Mes assignment solutions
1 Forging temperatures are found out using fiberoptic dual or multiwave light sensors
2. A chisel is a tool with a characteristically shaped cutting edge (such that wood chisels have lent part of their name to a particular grind) of blade on its end, for carving or cutting a hard material such as wood, stone, or metal. The handle and blade of some types of chisel are made of metal or wood with a sharp edge in it.
A hot chisel is used to cut metal that has been heated in a forge to soften the metal. One type of hot chisel is the hardy chisel, which is used in an anvil hardy hole with the cutting edge oriented up. The hot workpiece cut is then placed over the chisel and struck with a hammer. The hammer drives the workpiece into the chisel, which allows it to be snapped off with a pair of tongs.
Flat Cold Chisel
A cold chisel is a tool made of tempered steel used for cutting ‘cold’ metals, meaning that they are not used in conjunction with heating torches, forges, etc. Cold chisels are used to remove waste metal when a very smooth finish is not required or when the work cannot be done easily with other tools, such as a hacksaw, file, bench shears or power tools.
The name cold chisel comes from its use by blacksmiths to cut metal while it was cold as compared to other tools they used to cut hot metal. This tool is also commonly referred to by the misnomer coal chisel. Because cold chisels are used to form metal, they have a less-acute angle to the sharp portion of the blade than a woodworking chisel. This gives the cutting edge greater strength at the expense of sharpness.
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Press forging works slowly by applying continuous pressure or force, which differs from the near-instantaneous impact of drop-hammer forging. The amount of time the dies are in contact with the workpiece is measured in seconds (as compared to the milliseconds of drop-hammer forges).
The press forging operation can be done either cold or hot.
The main advantage of press forging, as compared to drop-hammer forging, is its ability to deform the complete workpiece. Drop-hammer forging usually only deforms the surfaces of the workpiece in contact with the hammer and anvil; the interior of the workpiece will stay relatively undeformed. Another advantage to the process includes the knowledge of the new part’s strain rate. We specifically know what kind of strain can be put on the part, because the compression rate of the press forging operation is controlled. There are a few disadvantages to this process, most stemming from the workpiece being in contact with the dies for such an extended period of time. The operation is a time consuming process due to the amount of steps and how long each of them take. The workpiece will cool faster because the dies are in contact with workpiece; the dies facilitate drastically more heat transfer than the surrounding atmosphere. As the workpiece cools it becomes stronger and less ductile, which may induce cracking if deformation continues. Therefore heated dies are usually used to reduce heat loss, promote surface flow, and enable the production of finer details and closer tolerances. The workpiece may also need to be reheated. When done in high productivity, press forging is more economical than hammer forging. The operation also creates closer tolerances. In hammer forging a lot of the work is absorbed by the machinery, when in press forging, the greater percentage of work is used in the work piece. Another advantage is that the operation can be used to create any size part because there is no limit to the size of the press forging machine. New press forging techniques have been able to create a higher degree of mechanical and orientation integrity.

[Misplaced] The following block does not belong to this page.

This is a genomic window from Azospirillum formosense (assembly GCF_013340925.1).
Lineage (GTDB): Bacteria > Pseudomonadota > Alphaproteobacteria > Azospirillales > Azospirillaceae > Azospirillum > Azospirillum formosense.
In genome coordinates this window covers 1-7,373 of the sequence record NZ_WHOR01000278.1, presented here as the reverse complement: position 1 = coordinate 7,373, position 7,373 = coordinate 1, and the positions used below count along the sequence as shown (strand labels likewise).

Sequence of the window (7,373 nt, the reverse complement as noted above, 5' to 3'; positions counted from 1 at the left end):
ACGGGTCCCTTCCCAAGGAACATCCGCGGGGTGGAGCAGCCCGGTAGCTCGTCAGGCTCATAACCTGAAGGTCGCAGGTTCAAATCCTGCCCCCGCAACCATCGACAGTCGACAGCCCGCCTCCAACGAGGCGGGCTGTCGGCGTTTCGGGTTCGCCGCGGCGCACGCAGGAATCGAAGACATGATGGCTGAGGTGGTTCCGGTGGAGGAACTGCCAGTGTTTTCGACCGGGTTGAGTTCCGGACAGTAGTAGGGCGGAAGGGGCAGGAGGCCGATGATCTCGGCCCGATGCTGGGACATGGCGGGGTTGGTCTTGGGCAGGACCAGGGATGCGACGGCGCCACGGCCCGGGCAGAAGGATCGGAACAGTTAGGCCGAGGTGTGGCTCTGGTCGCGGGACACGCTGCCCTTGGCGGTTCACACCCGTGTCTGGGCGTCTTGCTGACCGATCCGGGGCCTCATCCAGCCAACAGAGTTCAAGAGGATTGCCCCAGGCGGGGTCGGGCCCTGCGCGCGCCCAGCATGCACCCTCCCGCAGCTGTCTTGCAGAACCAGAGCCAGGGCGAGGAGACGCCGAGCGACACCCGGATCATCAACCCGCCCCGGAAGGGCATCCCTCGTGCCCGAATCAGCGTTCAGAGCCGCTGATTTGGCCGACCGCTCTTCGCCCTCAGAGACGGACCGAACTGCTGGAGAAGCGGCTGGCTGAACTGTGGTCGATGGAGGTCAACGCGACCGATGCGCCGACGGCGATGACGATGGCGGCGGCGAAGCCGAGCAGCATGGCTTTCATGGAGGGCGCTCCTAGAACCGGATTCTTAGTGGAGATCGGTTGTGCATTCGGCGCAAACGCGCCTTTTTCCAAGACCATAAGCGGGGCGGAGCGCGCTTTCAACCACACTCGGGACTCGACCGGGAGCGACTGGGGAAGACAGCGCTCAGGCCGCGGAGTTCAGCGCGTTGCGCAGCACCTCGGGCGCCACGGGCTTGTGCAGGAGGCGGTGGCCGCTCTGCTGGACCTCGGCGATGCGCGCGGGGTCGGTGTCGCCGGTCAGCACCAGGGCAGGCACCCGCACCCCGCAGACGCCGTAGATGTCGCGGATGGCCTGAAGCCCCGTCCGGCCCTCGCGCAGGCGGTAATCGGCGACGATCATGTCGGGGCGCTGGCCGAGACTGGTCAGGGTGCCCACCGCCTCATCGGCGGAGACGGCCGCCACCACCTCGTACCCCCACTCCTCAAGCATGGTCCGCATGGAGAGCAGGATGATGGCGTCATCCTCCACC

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Open-die drop forging
Open-die forging is also known as smith forging. In open-die forging, a hammer strikes and deforms the workpiece, which is placed on a stationary anvil. Open-die forging gets its name from the fact that the dies (the surfaces that are in contact with the workpiece) do not enclose the workpiece, allowing it to flow except where contacted by the dies. Therefore the operator needs to orient and position the workpiece to get the desired shape. The dies are usually flat in shape, but some have a specially shaped surface for specialized operations. For example, a die may have a round, concave, or convex surface or be a tool to form holes or be a cut-off tool.
Open-die forging lends itself to short runs and is appropriate for art smithing and custom work. In some cases, open-die forging may be employed to rough-shape ingots to prepare them for subsequent operations. Open-die forging may also orient the grain to increase strength in the required direction.
Cogging is successive deformation of a bar along its length using an open-die drop forge. It is commonly used to work a piece of raw material to the proper thickness. Once the proper thickness is achieved the proper width is achieved via edging.
Edging is the process of concentrating material using an concave shaped open die. The process is called edging, because it is usually carried out on the ends of the workpiece. Fullering is a similar process that thins out sections of the forging using a convex shaped die. These processes prepare the workpieces for further forging processes.